Caring for your parents can be rewarding, but it can also be physically, spiritually and mentally demanding- even exhausting. It is vital that caregivers find the time to take care of themselves.
The U.S. Department of Health and Human Services Administration on Aging report these following statistics in their Caregiver Tip Sheet concerning those providing elderly assistance. Research suggests that the physical and emotional demands on caregivers put them at greater risk for serious health problems.
Caregivers are more at risk for:
- Infectious diseases, such as colds and flu
- Chronic diseases, such as heart problems, diabetes, and cancer
- Depression is twice as common among caregivers compared to non-caregivers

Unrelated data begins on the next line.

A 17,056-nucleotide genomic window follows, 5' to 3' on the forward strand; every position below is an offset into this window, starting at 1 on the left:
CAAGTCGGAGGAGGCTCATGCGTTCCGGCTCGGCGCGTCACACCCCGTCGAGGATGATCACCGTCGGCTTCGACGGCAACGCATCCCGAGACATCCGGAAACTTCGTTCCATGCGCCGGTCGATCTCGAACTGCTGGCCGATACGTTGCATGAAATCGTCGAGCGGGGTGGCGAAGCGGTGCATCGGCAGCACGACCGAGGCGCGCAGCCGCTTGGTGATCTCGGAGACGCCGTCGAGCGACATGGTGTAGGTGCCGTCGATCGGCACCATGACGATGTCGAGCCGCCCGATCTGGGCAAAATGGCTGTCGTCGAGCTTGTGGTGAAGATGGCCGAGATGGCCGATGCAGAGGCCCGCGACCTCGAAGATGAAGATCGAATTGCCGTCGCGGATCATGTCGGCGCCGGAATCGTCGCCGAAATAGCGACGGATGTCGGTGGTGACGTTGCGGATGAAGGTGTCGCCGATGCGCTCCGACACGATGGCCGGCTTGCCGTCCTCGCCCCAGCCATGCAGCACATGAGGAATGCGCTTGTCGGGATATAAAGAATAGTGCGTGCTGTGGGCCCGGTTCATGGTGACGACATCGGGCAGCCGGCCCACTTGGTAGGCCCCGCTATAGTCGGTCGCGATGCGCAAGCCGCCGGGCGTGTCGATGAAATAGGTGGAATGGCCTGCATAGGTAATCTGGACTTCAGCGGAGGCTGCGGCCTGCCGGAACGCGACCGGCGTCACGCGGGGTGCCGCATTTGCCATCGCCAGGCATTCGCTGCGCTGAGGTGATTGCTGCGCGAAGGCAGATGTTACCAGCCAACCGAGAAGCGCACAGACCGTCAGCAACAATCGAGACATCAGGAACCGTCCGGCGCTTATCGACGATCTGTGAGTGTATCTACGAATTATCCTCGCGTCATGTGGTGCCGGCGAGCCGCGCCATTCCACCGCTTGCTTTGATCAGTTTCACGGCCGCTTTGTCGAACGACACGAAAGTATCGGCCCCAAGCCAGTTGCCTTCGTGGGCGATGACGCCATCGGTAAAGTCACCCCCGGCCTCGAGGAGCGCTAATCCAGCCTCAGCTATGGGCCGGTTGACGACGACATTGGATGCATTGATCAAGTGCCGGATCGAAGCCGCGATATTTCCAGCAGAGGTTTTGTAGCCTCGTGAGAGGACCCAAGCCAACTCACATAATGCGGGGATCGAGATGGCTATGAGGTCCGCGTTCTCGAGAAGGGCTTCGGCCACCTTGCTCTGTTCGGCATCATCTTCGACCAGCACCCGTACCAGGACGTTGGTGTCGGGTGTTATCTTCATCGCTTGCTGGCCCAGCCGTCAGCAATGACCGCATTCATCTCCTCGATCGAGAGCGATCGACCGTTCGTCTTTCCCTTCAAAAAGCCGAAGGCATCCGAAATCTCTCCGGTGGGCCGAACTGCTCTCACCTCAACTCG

Preventive health measures are important while providing care for another person. These include immunization, all the regularly scheduled check-ups, and recommended screenings, telling your doctor you are a caregiver and talking to him/her if you are feeling depressed or nervous.
Those providing senior assistance must also take time out of every day to do something just for themselves that they enjoy. Exercise and a good diet are good at any age, but the time and effort these take will benefit not only the one providing elderly assistance, but also the one receiving care.
It is also important to have a list of good substitute or emergency elder care resources handy in the event that you need relief.